Quebec’s proposed ban on religious symbols and clothing in public buildings “would be very vulnerable to a challenge” in the courts, says the Canadian Civil Liberties Association.

A media report on Tuesday suggested that Quebec’s Parti Quebecois government will unveil new legislation this fall that would ban public employees from wearing religious clothing such as turbans, hijabs and kippas.

The report said the so-called “Charter of Quebec Values” would also ban employees in public institutions from wearing religious symbols like crucifixes.

Neither Quebec Premier Pauline Marois nor the minister responsible for the charter, Bernard Drainville, has commented on the report, but Marois is expected to address the reports Thursday.

But the leaked details of the proposed bill have already sparked an outcry among constitutional experts, who say the legislation would violate citizens’ freedom of religion.

“I’m not sure that it would survive a court challenge,” Cara Zwibel, of the Canadian Civil Liberties Association, told CTV News Channel Wednesday afternoon.

“On its face, the idea that the government tells individuals that they can’t express their religious beliefs, that they can’t wear religious attire, is … a violation of freedom of religion, which is protected by the Canadian Charter of Rights and Freedoms. And we also need to ask whether we want government to be responsible for deciding what’s a religious symbol and what’s a cultural symbol, what’s an expression of our cultural backgrounds and beliefs?”

Zwibel said her agency would “quite likely” get involved with a challenge of the law that would “probably be started by an individual directly affected.”

Prominent civil-rights lawyer Julius Grey told The Canadian Press Tuesday that “the type of secularism that is being promoted goes beyond what is acceptable.”

Politicians also criticized the proposed legislation. Francois Legault, leader of the Coalition Avenir Quebec, said his party “will defend the neutrality of the state, but we will be a lot more responsible than the PQ.”

Federal Liberal Leader Justin Trudeau said he suspected the legislation would spark “a very strong backlash” in Quebec.

“For me to force people into a situation where they have to decide between their job and their religion….for me that’s not a question we should be asking people to think about as Canadians or as Quebecers,” he told reporters.

News of the proposed legislation comes less than three months after a firestorm erupted in Quebec over an attempt to have turbans banned on the province’s soccer fields.

The Quebec Soccer Federation attempted to ban players from wearing the traditional Sikh turbans, patkas and keskis on the pitch. The QSF said the ban was for safety and not religious reasons, and because soccer’s international governing body, FIFA, had not clarified its position on the headgear.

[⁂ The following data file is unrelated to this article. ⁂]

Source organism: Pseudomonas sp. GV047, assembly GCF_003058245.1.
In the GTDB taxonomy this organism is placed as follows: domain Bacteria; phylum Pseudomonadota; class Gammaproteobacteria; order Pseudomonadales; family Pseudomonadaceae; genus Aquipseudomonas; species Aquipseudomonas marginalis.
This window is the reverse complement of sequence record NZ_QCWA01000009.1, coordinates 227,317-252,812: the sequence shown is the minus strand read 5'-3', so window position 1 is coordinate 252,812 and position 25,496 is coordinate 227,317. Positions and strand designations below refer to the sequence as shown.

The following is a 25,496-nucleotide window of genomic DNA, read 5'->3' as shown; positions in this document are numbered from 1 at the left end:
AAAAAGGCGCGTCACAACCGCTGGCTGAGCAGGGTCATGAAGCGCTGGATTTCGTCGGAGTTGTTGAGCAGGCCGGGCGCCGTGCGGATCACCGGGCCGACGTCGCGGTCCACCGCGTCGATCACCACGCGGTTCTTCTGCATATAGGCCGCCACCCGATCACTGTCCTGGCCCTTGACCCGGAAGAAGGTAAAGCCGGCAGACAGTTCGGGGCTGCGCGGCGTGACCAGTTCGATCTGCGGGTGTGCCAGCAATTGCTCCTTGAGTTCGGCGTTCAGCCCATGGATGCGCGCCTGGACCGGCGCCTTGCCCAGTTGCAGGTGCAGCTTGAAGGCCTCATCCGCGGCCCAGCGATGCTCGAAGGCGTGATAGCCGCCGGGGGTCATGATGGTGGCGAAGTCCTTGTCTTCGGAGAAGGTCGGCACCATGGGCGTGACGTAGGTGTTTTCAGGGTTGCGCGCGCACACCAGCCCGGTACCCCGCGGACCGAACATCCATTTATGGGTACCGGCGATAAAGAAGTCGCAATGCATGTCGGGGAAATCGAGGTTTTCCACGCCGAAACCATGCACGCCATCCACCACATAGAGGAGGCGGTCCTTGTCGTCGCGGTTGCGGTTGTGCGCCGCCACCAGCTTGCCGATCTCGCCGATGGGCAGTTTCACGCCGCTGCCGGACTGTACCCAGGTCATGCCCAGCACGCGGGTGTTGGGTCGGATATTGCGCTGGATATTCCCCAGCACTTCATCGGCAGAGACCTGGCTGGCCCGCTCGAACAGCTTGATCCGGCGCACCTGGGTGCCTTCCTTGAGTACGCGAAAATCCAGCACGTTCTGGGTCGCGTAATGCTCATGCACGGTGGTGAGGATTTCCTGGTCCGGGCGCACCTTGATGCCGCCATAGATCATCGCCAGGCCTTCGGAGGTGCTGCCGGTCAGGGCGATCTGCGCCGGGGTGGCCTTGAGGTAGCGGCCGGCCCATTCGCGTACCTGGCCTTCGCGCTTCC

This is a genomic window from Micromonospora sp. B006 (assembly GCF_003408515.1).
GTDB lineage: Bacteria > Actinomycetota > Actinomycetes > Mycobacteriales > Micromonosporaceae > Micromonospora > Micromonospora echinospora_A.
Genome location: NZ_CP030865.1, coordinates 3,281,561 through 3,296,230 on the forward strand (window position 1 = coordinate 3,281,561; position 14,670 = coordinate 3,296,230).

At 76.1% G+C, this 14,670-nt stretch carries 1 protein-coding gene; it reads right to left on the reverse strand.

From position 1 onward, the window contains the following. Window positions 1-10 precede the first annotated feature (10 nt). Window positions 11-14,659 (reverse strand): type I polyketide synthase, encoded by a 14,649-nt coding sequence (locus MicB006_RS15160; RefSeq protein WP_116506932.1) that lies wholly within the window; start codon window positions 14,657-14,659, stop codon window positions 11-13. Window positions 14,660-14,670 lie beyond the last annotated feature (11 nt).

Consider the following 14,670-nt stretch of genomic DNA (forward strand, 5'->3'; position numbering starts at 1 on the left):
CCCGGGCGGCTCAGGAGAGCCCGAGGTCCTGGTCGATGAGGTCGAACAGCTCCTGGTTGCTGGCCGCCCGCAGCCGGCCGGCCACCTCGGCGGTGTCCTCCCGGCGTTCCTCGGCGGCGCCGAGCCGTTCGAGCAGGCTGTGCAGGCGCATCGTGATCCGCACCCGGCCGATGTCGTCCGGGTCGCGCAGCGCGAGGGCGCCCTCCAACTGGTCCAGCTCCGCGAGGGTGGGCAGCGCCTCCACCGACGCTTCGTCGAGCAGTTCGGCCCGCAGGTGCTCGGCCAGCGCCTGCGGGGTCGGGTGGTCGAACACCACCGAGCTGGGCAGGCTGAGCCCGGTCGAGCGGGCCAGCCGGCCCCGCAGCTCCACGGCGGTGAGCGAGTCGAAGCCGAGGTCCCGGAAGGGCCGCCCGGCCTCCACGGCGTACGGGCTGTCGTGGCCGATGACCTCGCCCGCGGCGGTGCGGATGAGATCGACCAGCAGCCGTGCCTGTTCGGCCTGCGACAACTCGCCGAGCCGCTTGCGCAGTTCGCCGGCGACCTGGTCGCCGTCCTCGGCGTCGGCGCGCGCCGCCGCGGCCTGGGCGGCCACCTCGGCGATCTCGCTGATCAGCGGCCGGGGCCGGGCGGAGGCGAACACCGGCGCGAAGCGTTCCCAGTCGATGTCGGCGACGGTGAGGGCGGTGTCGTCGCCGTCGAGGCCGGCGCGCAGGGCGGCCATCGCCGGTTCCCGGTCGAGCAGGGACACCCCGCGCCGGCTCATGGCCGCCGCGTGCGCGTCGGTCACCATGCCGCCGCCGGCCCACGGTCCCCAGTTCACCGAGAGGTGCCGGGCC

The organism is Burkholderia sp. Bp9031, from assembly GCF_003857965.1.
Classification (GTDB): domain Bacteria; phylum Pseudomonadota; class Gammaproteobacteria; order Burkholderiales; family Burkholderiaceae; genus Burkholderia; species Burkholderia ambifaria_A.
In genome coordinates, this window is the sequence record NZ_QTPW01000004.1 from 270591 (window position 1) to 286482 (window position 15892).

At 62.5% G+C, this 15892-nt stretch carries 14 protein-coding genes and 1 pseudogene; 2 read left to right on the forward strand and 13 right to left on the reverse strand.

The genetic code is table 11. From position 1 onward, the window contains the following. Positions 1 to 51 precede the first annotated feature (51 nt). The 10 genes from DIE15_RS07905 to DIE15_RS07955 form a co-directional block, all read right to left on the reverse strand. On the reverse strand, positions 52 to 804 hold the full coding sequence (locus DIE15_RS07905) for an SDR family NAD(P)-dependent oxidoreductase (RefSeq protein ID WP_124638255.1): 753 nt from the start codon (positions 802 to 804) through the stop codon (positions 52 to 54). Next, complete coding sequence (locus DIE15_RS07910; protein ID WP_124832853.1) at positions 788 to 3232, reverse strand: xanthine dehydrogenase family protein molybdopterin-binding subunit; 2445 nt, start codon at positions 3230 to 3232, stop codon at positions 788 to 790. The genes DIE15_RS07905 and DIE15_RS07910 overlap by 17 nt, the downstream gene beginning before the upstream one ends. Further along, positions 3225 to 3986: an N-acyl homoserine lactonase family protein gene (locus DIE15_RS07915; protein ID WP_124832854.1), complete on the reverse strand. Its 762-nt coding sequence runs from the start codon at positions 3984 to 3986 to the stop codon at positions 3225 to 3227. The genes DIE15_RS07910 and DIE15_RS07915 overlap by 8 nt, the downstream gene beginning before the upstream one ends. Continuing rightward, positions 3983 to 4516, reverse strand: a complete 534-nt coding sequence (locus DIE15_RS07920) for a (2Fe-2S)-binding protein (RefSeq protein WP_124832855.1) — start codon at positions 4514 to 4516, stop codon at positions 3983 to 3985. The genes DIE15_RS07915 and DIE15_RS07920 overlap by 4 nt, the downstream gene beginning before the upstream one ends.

Marois came out in defence of the organization after it was hit with a barrage of criticism. However, after FIFA clarified that it permits players in Canada to wear turbans, the QSF reversed its position in June.

While the Sikh community and politicians were outraged at the ban, polls suggest the broader legislation may hold up in the court of public opinion.

Previous polls have found that a majority of Quebecers supported the turban ban and considered religious clothing such as hijabs and kippas as cultural threats.

Still, Quebecers are more likely to care about the economy, education and health care during election cycles, and view the integration of immigrants as a low priority. A Leger Marketing poll conducted during last year’s provincial election put immigrant integration 15th on the list of important issues to voters. Health care, lowering taxes and fighting corruption were numbers one, two and three in that poll.

Lucie Jobin of the Movement for a Secular Quebec said her organization wants secularism to be spelled out in Quebec’s charter of rights.

“Otherwise it sends the message that the state favours one religion over another,” Jobin, a retired schoolteacher, told CTV Montreal.

Charles Taylor, who co-chaired a commission into “religious accommodation” five years ago, said the legislation would help create cultural and religious ghettos in Quebec.

"It tells a category of citizens 'you are excluded, we don't want you here,'” Taylor said Tuesday. “It doesn't make any sense."

Mona Lisa Farinacci-Borrega of the Association of Private Daycares, said the law would affect the large number of women who hail from diverse cultural backgrounds and work in the province’s daycares.

“Religion has no place in daycare,” Farinacci-Borrega told CTV Montreal. “But we are a diversified society in Quebec and they are part of our diversified society.”

Prem Singh Vinning, president of the World Sikh Organization of Canada said such a ban would send the wrong message.

“Is the Christmas tree next? It is synonymous with Christmas and the celebration of Christ,” he said. “Where does this stop?”